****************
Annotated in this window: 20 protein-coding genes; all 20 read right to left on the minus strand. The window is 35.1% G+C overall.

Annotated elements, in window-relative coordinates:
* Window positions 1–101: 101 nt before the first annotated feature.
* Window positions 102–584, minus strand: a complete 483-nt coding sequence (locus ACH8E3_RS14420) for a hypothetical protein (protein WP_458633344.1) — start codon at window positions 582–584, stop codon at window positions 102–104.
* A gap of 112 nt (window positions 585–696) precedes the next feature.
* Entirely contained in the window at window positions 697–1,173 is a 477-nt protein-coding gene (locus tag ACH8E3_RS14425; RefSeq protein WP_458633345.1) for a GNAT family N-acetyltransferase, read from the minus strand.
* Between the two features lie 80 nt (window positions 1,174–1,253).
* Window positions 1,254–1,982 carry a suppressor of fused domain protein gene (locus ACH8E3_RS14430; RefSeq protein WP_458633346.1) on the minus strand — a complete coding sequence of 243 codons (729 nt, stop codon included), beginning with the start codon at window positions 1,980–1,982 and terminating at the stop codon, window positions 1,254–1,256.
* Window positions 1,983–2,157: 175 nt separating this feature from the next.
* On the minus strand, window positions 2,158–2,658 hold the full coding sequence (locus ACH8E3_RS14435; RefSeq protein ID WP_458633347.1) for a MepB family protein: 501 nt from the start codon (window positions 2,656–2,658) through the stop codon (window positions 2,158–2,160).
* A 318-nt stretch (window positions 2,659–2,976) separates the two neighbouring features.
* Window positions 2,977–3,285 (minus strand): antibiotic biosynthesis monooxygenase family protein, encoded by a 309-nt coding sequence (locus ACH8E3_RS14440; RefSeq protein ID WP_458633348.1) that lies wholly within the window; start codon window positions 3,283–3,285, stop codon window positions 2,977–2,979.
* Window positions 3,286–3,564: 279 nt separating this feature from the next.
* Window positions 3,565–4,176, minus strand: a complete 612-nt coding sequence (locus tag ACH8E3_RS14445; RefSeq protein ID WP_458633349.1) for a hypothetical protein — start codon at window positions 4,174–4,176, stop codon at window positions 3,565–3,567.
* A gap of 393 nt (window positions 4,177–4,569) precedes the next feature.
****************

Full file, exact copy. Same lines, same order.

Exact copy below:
Annotated in this window: 20 protein-coding genes; all 20 read right to left on the minus strand. The window is 35.1% G+C overall.

Annotated elements, in window-relative coordinates:
* Window positions 1–101: 101 nt before the first annotated feature.
* Window positions 102–584, minus strand: a complete 483-nt coding sequence (locus ACH8E3_RS14420) for a hypothetical protein (protein WP_458633344.1) — start codon at window positions 582–584, stop codon at window positions 102–104.
* A gap of 112 nt (window positions 585–696) precedes the next feature.
* Entirely contained in the window at window positions 697–1,173 is a 477-nt protein-coding gene (locus tag ACH8E3_RS14425; RefSeq protein WP_458633345.1) for a GNAT family N-acetyltransferase, read from the minus strand.
* Between the two features lie 80 nt (window positions 1,174–1,253).
* Window positions 1,254–1,982 carry a suppressor of fused domain protein gene (locus ACH8E3_RS14430; RefSeq protein WP_458633346.1) on the minus strand — a complete coding sequence of 243 codons (729 nt, stop codon included), beginning with the start codon at window positions 1,980–1,982 and terminating at the stop codon, window positions 1,254–1,256.
* Window positions 1,983–2,157: 175 nt separating this feature from the next.
* On the minus strand, window positions 2,158–2,658 hold the full coding sequence (locus ACH8E3_RS14435; RefSeq protein ID WP_458633347.1) for a MepB family protein: 501 nt from the start codon (window positions 2,656–2,658) through the stop codon (window positions 2,158–2,160).
* A 318-nt stretch (window positions 2,659–2,976) separates the two neighbouring features.
* Window positions 2,977–3,285 (minus strand): antibiotic biosynthesis monooxygenase family protein, encoded by a 309-nt coding sequence (locus ACH8E3_RS14440; RefSeq protein ID WP_458633348.1) that lies wholly within the window; start codon window positions 3,283–3,285, stop codon window positions 2,977–2,979.
* Window positions 3,286–3,564: 279 nt separating this feature from the next.
* Window positions 3,565–4,176, minus strand: a complete 612-nt coding sequence (locus tag ACH8E3_RS14445; RefSeq protein ID WP_458633349.1) for a hypothetical protein — start codon at window positions 4,174–4,176, stop codon at window positions 3,565–3,567.
* A gap of 393 nt (window positions 4,177–4,569) precedes the next feature.